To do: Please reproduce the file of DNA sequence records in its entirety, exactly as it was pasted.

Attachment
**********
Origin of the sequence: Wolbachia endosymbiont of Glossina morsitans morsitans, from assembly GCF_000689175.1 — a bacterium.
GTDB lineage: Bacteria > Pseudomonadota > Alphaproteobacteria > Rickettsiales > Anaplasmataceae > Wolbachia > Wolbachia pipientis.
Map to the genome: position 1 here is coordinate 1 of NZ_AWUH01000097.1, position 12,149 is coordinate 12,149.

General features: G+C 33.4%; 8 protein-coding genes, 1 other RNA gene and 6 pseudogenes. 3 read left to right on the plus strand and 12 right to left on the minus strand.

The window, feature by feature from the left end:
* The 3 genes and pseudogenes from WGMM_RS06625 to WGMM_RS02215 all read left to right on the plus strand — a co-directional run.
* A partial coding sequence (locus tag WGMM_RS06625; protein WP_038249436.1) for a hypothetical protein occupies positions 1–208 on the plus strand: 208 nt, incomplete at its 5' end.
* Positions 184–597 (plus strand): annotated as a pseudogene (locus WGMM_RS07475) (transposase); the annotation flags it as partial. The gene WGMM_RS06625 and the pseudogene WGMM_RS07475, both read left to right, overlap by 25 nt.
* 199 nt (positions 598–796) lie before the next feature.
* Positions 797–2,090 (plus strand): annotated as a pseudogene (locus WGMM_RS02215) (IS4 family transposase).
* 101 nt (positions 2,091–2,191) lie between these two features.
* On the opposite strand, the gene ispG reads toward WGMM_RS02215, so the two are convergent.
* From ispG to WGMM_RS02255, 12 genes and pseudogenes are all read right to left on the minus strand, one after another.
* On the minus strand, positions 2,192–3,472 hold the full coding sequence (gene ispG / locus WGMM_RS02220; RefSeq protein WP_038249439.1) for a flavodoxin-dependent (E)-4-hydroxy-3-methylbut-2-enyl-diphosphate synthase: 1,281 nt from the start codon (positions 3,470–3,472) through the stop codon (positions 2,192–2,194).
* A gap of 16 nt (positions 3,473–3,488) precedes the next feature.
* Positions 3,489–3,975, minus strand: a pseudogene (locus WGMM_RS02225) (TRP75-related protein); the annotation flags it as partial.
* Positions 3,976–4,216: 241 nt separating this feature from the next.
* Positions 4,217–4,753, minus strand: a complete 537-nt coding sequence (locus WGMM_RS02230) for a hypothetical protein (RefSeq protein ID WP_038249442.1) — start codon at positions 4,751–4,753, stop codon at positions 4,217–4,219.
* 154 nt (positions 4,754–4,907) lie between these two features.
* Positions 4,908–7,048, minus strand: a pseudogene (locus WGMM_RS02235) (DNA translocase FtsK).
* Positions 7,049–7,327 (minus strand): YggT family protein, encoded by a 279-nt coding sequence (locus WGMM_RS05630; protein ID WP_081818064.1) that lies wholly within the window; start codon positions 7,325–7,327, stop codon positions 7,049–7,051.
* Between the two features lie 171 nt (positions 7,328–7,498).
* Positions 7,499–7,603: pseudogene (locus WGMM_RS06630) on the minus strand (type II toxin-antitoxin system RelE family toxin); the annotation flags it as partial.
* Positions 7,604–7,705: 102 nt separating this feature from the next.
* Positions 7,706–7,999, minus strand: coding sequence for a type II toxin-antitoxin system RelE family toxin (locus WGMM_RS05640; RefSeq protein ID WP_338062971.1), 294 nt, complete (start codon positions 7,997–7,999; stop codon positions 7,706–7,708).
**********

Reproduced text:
Origin of the sequence: Wolbachia endosymbiont of Glossina morsitans morsitans, from assembly GCF_000689175.1 — a bacterium.
GTDB lineage: Bacteria > Pseudomonadota > Alphaproteobacteria > Rickettsiales > Anaplasmataceae > Wolbachia > Wolbachia pipientis.
Map to the genome: position 1 here is coordinate 1 of NZ_AWUH01000097.1, position 12,149 is coordinate 12,149.

General features: G+C 33.4%; 8 protein-coding genes, 1 other RNA gene and 6 pseudogenes. 3 read left to right on the plus strand and 12 right to left on the minus strand.

The window, feature by feature from the left end:
* The 3 genes and pseudogenes from WGMM_RS06625 to WGMM_RS02215 all read left to right on the plus strand — a co-directional run.
* A partial coding sequence (locus tag WGMM_RS06625; protein WP_038249436.1) for a hypothetical protein occupies positions 1–208 on the plus strand: 208 nt, incomplete at its 5' end.
* Positions 184–597 (plus strand): annotated as a pseudogene (locus WGMM_RS07475) (transposase); the annotation flags it as partial. The gene WGMM_RS06625 and the pseudogene WGMM_RS07475, both read left to right, overlap by 25 nt.
* 199 nt (positions 598–796) lie before the next feature.
* Positions 797–2,090 (plus strand): annotated as a pseudogene (locus WGMM_RS02215) (IS4 family transposase).
* 101 nt (positions 2,091–2,191) lie between these two features.
* On the opposite strand, the gene ispG reads toward WGMM_RS02215, so the two are convergent.
* From ispG to WGMM_RS02255, 12 genes and pseudogenes are all read right to left on the minus strand, one after another.
* On the minus strand, positions 2,192–3,472 hold the full coding sequence (gene ispG / locus WGMM_RS02220; RefSeq protein WP_038249439.1) for a flavodoxin-dependent (E)-4-hydroxy-3-methylbut-2-enyl-diphosphate synthase: 1,281 nt from the start codon (positions 3,470–3,472) through the stop codon (positions 2,192–2,194).
* A gap of 16 nt (positions 3,473–3,488) precedes the next feature.
* Positions 3,489–3,975, minus strand: a pseudogene (locus WGMM_RS02225) (TRP75-related protein); the annotation flags it as partial.
* Positions 3,976–4,216: 241 nt separating this feature from the next.
* Positions 4,217–4,753, minus strand: a complete 537-nt coding sequence (locus WGMM_RS02230) for a hypothetical protein (RefSeq protein ID WP_038249442.1) — start codon at positions 4,751–4,753, stop codon at positions 4,217–4,219.
* 154 nt (positions 4,754–4,907) lie between these two features.
* Positions 4,908–7,048, minus strand: a pseudogene (locus WGMM_RS02235) (DNA translocase FtsK).
* Positions 7,049–7,327 (minus strand): YggT family protein, encoded by a 279-nt coding sequence (locus WGMM_RS05630; protein ID WP_081818064.1) that lies wholly within the window; start codon positions 7,325–7,327, stop codon positions 7,049–7,051.
* Between the two features lie 171 nt (positions 7,328–7,498).
* Positions 7,499–7,603: pseudogene (locus WGMM_RS06630) on the minus strand (type II toxin-antitoxin system RelE family toxin); the annotation flags it as partial.
* Positions 7,604–7,705: 102 nt separating this feature from the next.
* Positions 7,706–7,999, minus strand: coding sequence for a type II toxin-antitoxin system RelE family toxin (locus WGMM_RS05640; RefSeq protein ID WP_338062971.1), 294 nt, complete (start codon positions 7,997–7,999; stop codon positions 7,706–7,708).